Shipyards had completed only twelve mock-ships of the planned 70-vessel fleet, but Brabin decided to go ahead with the sea battle. What resulted was laughable, and MGM revamped the entire production after seeing the rushes. Many of the leading roles were recast; Ramon Navarro was now to play Ben-Hur, and Fred Niblo replaced Brabin, who must have been grateful. Months went by. The sea battle sequence was readied again, this time at Livorno, but now, new problems loomed. Niblo discovered that some of the prop swords had been sharpened, and that extras had divided themselves into fascist and anti-fascist contingents. The battle went off as planned, but, during the ramming and burning of the Roman flagship, some of the terrified Italian extras began jumping overboard in fear. Weighted down by armor, many of them unable to swim, several extras could not be accounted for when a head count of the soaked survivors was taken on shore. When Bushman asked a wardrobe assistant what had happened, the man could only say, "Ah, Mister Bushman, many costumes missing. . . " An international incident seemed in the offing, and one assistant director volunteered to row out to sea with enough chains to permanently sink any bodies that might bob up.
The missing extras turned up, but the rest of the shoot was nearly as agonizing. The raft scenes took days to shoot, and Navarro was only able to keep the elderly actor playing Quintus alert by slapping his face and pouring brandy into him. Excavation for a set revealed Roman catacombs filled with valuable antiquities, which were looted. Politics kept the carpenters divided into warring factions. (Bushman believed that the strikes which constantly bedeviled the company were orchestrated by Mussolini.) When the workers discovered that the production might actually end, they slowed construction of the huge Circus Maximus set to a crawl; after all, some of them had now made a career out of BEN-HUR.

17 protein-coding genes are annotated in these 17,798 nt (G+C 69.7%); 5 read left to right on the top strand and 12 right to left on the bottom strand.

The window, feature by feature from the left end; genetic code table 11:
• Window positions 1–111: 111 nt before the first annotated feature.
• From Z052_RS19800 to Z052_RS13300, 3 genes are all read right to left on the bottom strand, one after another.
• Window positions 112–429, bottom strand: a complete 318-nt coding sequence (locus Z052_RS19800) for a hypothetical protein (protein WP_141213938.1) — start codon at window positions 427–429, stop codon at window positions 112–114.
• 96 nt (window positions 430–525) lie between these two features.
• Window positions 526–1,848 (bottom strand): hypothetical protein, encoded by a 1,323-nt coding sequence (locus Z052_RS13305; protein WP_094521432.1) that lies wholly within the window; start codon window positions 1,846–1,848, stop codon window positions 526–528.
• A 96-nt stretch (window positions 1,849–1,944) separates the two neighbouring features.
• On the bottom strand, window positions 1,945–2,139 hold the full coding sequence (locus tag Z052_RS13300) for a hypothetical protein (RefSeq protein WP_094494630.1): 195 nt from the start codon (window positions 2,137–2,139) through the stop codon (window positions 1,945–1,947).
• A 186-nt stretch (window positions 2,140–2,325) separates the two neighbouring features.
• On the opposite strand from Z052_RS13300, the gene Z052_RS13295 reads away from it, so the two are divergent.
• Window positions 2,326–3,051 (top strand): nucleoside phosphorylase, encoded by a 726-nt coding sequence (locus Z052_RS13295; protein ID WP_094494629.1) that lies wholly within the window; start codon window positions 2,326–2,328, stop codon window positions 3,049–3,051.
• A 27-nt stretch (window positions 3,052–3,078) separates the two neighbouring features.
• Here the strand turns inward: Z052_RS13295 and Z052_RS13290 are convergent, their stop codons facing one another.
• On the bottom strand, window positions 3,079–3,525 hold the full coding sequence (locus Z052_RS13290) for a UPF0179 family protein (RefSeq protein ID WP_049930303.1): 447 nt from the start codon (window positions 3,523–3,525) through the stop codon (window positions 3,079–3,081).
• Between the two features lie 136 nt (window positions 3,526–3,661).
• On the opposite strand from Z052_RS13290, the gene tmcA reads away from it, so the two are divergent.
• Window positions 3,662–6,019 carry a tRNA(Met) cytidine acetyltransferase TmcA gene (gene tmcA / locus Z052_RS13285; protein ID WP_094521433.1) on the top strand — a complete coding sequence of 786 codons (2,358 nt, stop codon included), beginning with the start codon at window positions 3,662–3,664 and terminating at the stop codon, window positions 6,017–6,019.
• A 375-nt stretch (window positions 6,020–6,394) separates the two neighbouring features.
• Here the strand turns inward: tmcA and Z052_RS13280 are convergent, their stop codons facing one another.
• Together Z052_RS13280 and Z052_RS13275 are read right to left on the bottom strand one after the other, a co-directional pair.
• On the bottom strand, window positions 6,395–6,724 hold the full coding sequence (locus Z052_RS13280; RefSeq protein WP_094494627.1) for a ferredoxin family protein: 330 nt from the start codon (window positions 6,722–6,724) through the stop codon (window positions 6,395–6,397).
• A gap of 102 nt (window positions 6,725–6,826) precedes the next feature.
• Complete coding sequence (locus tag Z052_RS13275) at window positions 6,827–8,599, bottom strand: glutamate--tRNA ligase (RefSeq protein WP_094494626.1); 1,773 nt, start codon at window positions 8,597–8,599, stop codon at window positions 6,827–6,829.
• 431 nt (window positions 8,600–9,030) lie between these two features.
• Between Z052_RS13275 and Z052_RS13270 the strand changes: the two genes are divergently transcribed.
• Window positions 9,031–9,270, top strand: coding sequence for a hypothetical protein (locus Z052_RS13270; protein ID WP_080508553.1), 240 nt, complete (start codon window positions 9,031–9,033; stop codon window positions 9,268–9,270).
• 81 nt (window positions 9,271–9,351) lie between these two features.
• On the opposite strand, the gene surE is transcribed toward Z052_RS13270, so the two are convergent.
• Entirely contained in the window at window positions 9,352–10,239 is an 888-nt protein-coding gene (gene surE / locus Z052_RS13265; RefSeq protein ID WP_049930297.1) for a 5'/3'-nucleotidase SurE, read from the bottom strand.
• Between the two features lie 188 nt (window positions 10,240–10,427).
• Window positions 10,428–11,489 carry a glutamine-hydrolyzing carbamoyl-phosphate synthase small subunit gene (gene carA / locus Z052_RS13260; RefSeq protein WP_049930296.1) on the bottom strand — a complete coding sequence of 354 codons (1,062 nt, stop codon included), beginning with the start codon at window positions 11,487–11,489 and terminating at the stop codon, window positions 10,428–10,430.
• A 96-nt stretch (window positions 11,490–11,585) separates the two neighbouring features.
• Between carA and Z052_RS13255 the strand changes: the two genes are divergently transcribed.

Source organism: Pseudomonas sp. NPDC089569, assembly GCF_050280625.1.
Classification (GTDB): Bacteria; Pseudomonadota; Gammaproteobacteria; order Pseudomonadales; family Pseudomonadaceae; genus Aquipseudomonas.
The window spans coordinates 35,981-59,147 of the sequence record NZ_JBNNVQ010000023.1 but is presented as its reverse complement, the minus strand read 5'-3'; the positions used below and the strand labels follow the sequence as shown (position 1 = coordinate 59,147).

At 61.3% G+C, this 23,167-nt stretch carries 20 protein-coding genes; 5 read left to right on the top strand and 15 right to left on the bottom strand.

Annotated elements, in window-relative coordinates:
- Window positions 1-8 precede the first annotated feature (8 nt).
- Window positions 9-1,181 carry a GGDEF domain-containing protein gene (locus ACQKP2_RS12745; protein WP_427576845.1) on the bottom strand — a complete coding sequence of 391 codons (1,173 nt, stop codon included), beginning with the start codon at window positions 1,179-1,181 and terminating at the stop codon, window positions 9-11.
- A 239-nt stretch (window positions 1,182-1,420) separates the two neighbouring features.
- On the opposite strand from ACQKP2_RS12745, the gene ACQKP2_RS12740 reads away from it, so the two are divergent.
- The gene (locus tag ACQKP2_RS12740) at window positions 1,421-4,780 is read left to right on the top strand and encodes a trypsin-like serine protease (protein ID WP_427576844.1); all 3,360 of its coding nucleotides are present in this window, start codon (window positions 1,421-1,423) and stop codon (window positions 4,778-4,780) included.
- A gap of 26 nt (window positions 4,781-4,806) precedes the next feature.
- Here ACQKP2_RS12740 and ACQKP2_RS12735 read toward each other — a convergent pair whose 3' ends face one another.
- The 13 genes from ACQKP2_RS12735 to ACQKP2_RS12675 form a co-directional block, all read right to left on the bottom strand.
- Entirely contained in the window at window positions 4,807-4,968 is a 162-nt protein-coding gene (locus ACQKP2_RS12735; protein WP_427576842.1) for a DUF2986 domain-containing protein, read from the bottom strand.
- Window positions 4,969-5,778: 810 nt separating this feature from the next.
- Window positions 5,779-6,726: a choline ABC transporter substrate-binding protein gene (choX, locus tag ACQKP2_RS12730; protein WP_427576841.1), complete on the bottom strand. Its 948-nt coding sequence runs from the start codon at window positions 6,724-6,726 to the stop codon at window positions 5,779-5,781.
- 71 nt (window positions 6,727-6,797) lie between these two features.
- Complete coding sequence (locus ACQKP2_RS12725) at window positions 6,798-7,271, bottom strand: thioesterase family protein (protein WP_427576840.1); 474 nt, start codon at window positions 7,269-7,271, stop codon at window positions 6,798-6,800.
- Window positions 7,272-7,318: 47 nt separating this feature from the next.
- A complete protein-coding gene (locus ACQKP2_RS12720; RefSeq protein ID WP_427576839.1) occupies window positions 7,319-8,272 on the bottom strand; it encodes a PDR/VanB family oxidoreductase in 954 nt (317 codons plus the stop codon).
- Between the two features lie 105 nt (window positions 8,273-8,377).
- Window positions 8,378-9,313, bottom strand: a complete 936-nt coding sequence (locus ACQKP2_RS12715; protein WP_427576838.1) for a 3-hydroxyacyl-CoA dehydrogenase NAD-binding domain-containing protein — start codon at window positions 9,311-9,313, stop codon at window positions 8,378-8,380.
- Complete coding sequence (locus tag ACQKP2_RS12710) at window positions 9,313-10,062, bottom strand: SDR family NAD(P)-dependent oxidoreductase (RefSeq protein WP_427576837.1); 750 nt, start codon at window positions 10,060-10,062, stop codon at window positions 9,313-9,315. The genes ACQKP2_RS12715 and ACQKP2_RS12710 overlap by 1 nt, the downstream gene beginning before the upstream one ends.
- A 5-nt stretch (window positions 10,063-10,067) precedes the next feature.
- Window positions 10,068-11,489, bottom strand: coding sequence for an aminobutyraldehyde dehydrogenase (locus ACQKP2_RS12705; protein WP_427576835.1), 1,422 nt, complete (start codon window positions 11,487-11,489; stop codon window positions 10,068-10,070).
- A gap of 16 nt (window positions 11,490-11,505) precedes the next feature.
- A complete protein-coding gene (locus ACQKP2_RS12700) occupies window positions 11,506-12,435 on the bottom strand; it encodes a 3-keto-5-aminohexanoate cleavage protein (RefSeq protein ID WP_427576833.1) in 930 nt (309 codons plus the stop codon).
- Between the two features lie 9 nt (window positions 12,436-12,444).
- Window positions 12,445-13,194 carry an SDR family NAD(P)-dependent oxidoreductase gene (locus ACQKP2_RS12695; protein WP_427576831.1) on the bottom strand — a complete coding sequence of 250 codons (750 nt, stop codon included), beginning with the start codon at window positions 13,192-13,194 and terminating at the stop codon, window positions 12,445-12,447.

The worst agonies were reserved for the film's climax, the chariot race. Legendary second unit director B. Reeves Eason's nickname "Breezy" was certainly not earned by his work on the BEN-HUR set, for his merciless pace cost the lives of over a hundred horses. As Bushman said sadly, "If it limped, they shot it." A stunt man was killed in a chariot crash, and Navarro himself only narrowly escaped death. The madness ended for a while. The company had spent a year in Italy, and there was still material to be shot, or reshot, in the case of the entire chariot race, with which MGM leadership was still not satisfied. The crowd scenes and master shots for the race were done in a single day, with forty-two cameras covering the action. (One of the thousands of extras was a bewildered William Wyler, who would direct the 1959 remake of the film.) Shooting continued for weeks, until Eason, heedless of danger, had gotten exactly the detail shots he wanted to make the chariot race one of the most exciting action sequences ever filmed. Quietly, out of sight of the ASPCA, the toll among horses continued to rise.
Finally, it was over. BEN-HUR opened in late 1925 to tepid reviews and a torrid box-office. Although the picture grossed nine million dollars, its huge expenses and the deal with Erlanger made it a loser for MGM, in spite of the brilliant shamelessness of the studio's publicity department, which advertised the film with lines like, "The Picture Every Christian Ought to See!" Mussolini banned the film in Italy when he discovered that the Roman Messala hadn't been able to cover the spread on the chariot race. No matter. BEN-HUR had done exactly what the new company asked of it, and for another quarter century, the name MGM was to signify quality at any expense. But Hollywood had learned a lesson about location work, and for that same quarter century, it preferred to build everything from the Vatican to the Alamo on its own backlots, where life wasn't quite so harrowing, and the swords weren't quite so sharp.
—Kevin Hagopian, Penn State University